We Need To Talk About Grindr


Our eyes met for the first time across the entryway of his doorway. Me, bundled up yet still shivering from my impromptu 2 AM walk to mid-town. He, actively brushing his hair to the side to ensure it was properly placed.

First impressions are always important, no matter the situation.

“I’m sorry I’m wearing sweats,” he said, apologizing for his appearance.

“It’s alright,” I said, “You think I could use your shower? I’d feel much more relaxed if I could clean up a bit.”

He ushered me to the tiny shower that was practically in the living room. I disrobed and turned a knob that looked like it had seen more than a few tenants since it was installed. “Well, you’re here so you can’t fucking back out now,” I thought as I ducked in and out of the cold water.

I immediately rushed to the stranger’s bed after that horrible NYC excuse for a shower. American Horror Story was paused and waiting for me to arrive. He had mentioned during our chat that he was about to smoke a bowl and watch it so obviously he knew his audience and offered to wait until I arrived. Given that I was in a new city, I jumped at the chance to smoke out with the locals (plus I had missed the current episode while on vacation, so win-win).

Obviously, we never hit play.

As I was leaving he gave me the, “Don’t leave you’re warm let’s cuddle for eternity,” speech but I weaseled my way out by slipping him enough goodbye kisses to pay my way to exit the apartment. I walked out of the building, threw on my hood, and flagged a taxi. Immediately, I began to focus on my next day in the city. The next few hours, the next few days, weeks, years. The escape was over, time to get back to real life.

I got what I wanted and he got what he needed.

The evening was over.

Then my phone vibrated.

“I miss u. I want to spend more time with u. Can I see u before u leave?”

God damn it, Grindr.

Let’s get one thing straight, gays. Grindr was created for sex and sex only. Grindr is looking for hot guys near you. Grindr isn’t looking for intelligent guys near you. Grindr isn’t looking for nice guys near you. Grindr isn’t looking for cute, slightly nerdy and awkward, yet adorably sweet marriage material guys near you. Grindr is looking for hot guys near you. Grindr is corralling said hot guys into a grid of pictures for you. A grid of almost too-perfect torsos, filtered selfies, old grainy pictures circa 1994, and beautiful scenery (thanks for the peaceful sunset picture, closeted bro). This isn’t a grid of guys to take home to the family.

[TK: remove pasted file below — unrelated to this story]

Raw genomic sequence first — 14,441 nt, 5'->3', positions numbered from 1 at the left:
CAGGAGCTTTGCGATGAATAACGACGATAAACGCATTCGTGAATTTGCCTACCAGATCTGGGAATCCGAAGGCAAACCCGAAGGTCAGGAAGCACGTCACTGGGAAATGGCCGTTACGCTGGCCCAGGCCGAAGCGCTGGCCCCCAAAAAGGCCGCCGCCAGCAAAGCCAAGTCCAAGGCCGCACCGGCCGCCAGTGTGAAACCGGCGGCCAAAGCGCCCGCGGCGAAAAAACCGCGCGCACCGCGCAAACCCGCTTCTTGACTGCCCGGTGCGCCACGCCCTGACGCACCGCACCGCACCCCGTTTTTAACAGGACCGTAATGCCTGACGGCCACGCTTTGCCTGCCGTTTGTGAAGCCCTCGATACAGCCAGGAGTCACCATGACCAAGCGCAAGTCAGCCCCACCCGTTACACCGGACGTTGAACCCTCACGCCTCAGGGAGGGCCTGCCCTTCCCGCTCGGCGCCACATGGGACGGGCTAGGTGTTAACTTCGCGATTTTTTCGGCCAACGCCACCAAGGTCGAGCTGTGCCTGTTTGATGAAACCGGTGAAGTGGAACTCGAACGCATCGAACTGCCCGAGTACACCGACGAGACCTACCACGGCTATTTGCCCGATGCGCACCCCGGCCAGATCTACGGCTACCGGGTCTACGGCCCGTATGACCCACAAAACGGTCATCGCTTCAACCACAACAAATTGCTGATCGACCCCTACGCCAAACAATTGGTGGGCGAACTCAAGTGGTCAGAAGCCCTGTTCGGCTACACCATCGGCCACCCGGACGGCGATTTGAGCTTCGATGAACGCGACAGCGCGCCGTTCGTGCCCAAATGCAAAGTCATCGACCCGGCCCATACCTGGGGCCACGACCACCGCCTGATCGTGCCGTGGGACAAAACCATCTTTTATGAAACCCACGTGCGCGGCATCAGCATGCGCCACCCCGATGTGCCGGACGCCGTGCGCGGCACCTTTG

Grindr is first and foremost a hookup-app. With all the 8.5 inches, the cut and the uncut, the abs and the underwear lines, the tops and the vers and the cum-wordplay – Grindr is the dark, sleazy hole-in-the-wall bar. It’s the area in the park with the rustling bushes. It’s the locker room. It’s a queer film studies course. It’s a drunken frat party. Grindr is the cruising of the digital age. Welcome to the 21st century, homos.

So what’s the problem with Grindr? Why does every guy I’ve talked to have a love/hate relationship with such a simple app? Why is there a stigma automatically attached to anyone who has that little orange icon on their phone? Why have we started slut-shaming our friends and ourselves? I’ll tell you; it’s because we’re all expecting too much.

Let’s discuss bathhouses for a moment. You enter the bathhouse, pick out your locker and you start cruising. You spot the men who catch your eye, you weed out the ones who aren’t worth your time, and then you go in for the kill. Yes, there may be an occasional guy or two who legitimately just wants to chill in a hot tub and chat with other men but:

1.) They understand that there’s a possibility they may be propositioned.
2.) They’re okay with that.

They understand that they have entered a realm where anything goes. They didn’t come to the bathhouse to pass judgment on others. They didn’t come to casually cruise but ignore everyone who makes eye contact with them. They didn’t show up to prove to themselves how they’re better than everyone else.

The problem with Grindr is that it isn’t a bathhouse. It isn’t the bushes in the corner of the park. We have all different expectations when we load Grindr. Some people do view it as the bushes in the park or the back room of a club, while others view it as a stroll in the park but not necessarily in the bushed area. Some view it as a sort of mixer, a place where they can meet and talk with a variety of guys who may share the same interests as them. Some view it as a coffee shop where they may meet the next love of their life.

Which brings us to our problem.

Grindr is something different for everyone and it will always hold a special purpose for everyone. So what if someone started their conversation with “u looking?” I mean, they could have spent a few extra minutes pussyfooting around the topic but it was all going to lead to the same question anyways. So, say I woo you with some conversation for 10 minutes before I ask to fuck you tenderly. We are now 10 minutes behind schedule and I could’ve been asleep by this point. But no, I test the waters for 10 minutes and finally ask you to come over and then what happens?

“HOW DARE YOU?! I’M NOT THAT TYPE OF BOY!!!” You shriek as you clutch your pearls and melodramatically gasp in astonishment.

Great, now I’m back to (nicely chiseled torso) square one.

So, here’s the deal gays. Log on Grindr. Look for the love of your life. If you find him, swell. I’m legitimately happy for you. But don’t get offended when you’re propositioned for sex. Yes, it’s a stereotype in the culture and yes there are a lot of us who break the mold, but a stereotype is a stereotype for a reason. We are men. We are horny. We sometimes want a nice evening of no-strings-attached fun.

Speaking of, u looking?